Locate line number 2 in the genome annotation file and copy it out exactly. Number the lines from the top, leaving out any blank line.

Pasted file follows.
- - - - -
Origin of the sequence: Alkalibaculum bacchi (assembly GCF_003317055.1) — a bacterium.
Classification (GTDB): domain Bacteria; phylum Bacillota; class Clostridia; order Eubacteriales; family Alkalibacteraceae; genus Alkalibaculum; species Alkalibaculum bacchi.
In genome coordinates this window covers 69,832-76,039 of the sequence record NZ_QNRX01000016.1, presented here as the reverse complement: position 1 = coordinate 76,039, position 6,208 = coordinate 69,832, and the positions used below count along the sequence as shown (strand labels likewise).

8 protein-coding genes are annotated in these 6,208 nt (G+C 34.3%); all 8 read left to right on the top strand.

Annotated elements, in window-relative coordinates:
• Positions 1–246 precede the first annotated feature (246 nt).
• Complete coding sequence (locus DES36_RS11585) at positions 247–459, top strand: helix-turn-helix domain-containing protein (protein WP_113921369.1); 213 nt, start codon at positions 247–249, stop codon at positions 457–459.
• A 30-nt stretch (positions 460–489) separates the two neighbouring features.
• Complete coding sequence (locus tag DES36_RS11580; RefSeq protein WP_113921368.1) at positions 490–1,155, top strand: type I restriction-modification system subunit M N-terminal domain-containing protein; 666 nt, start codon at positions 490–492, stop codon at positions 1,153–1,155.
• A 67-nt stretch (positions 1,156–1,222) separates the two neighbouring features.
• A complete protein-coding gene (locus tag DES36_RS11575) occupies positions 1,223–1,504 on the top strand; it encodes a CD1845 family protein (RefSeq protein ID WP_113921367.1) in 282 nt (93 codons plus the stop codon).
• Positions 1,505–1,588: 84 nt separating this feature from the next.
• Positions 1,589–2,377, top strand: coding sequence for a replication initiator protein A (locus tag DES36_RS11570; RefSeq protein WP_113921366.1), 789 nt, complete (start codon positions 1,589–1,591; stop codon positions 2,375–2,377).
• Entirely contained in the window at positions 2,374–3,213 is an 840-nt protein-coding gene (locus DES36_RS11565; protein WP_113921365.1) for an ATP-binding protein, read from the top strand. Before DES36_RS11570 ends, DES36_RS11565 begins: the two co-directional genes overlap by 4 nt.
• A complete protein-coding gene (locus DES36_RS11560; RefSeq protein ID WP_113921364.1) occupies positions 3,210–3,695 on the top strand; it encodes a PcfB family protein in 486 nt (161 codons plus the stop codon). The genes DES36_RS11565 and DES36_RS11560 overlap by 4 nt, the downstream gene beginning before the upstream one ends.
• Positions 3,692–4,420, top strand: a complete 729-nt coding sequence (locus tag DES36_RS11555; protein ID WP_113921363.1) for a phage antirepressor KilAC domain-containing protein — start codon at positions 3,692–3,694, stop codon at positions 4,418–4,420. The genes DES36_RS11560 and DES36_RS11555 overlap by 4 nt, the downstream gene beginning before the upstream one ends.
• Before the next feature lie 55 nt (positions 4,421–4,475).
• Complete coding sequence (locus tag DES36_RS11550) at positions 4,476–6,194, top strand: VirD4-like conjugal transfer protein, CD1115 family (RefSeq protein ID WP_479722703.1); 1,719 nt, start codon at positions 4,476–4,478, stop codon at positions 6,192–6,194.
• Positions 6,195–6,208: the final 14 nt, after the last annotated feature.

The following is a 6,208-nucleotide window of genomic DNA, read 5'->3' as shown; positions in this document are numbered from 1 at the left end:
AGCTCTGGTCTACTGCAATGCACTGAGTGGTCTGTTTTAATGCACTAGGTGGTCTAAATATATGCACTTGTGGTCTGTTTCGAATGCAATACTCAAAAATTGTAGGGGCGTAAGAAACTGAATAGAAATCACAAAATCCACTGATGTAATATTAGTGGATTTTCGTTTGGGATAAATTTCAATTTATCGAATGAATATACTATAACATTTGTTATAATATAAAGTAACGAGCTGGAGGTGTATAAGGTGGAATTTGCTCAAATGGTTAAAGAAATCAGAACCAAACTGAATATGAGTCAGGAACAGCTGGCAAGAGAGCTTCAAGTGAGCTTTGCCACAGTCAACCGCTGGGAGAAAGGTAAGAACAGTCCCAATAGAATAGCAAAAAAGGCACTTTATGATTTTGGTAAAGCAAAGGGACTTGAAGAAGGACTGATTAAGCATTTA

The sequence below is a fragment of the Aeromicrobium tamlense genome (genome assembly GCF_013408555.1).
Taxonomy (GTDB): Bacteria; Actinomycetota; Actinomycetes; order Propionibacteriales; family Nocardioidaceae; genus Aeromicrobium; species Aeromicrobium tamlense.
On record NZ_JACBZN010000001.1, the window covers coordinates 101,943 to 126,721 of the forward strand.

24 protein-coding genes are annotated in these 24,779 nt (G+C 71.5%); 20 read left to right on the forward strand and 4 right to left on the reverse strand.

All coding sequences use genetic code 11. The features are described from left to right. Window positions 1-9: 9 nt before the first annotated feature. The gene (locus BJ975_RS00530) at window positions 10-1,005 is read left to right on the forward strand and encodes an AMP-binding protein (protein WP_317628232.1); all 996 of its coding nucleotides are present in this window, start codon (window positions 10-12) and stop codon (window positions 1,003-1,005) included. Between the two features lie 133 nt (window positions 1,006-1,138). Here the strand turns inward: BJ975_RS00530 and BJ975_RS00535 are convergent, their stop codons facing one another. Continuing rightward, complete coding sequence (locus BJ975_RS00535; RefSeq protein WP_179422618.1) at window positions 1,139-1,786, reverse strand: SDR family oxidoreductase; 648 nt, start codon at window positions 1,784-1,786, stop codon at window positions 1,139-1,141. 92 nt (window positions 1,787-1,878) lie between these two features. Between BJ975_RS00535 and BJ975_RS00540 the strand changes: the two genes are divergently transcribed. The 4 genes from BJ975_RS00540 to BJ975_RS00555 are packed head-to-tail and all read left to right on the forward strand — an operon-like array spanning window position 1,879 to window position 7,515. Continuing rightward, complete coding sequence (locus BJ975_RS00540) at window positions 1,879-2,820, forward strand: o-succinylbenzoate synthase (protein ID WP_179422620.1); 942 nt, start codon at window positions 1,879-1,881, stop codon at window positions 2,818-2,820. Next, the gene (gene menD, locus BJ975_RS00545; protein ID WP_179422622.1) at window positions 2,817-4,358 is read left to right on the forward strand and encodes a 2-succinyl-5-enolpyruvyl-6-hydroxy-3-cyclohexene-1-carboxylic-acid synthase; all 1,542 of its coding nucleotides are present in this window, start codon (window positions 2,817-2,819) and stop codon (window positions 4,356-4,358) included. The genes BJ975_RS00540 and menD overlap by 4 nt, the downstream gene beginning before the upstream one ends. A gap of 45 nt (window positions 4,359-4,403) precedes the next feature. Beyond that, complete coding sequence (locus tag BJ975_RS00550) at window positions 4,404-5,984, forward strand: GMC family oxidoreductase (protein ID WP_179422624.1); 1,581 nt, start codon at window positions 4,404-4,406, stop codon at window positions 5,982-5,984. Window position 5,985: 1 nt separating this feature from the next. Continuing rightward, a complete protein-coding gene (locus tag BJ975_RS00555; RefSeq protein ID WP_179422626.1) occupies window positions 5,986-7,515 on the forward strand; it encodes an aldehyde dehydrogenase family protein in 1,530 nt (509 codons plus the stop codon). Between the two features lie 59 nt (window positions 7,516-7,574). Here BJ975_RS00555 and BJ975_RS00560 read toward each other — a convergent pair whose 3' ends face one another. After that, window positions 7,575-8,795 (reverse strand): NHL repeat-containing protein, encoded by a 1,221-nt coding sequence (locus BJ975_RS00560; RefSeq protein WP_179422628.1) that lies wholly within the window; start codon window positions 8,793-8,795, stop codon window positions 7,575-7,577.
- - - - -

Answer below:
Classification (GTDB): domain Bacteria; phylum Bacillota; class Clostridia; order Eubacteriales; family Alkalibacteraceae; genus Alkalibaculum; species Alkalibaculum bacchi.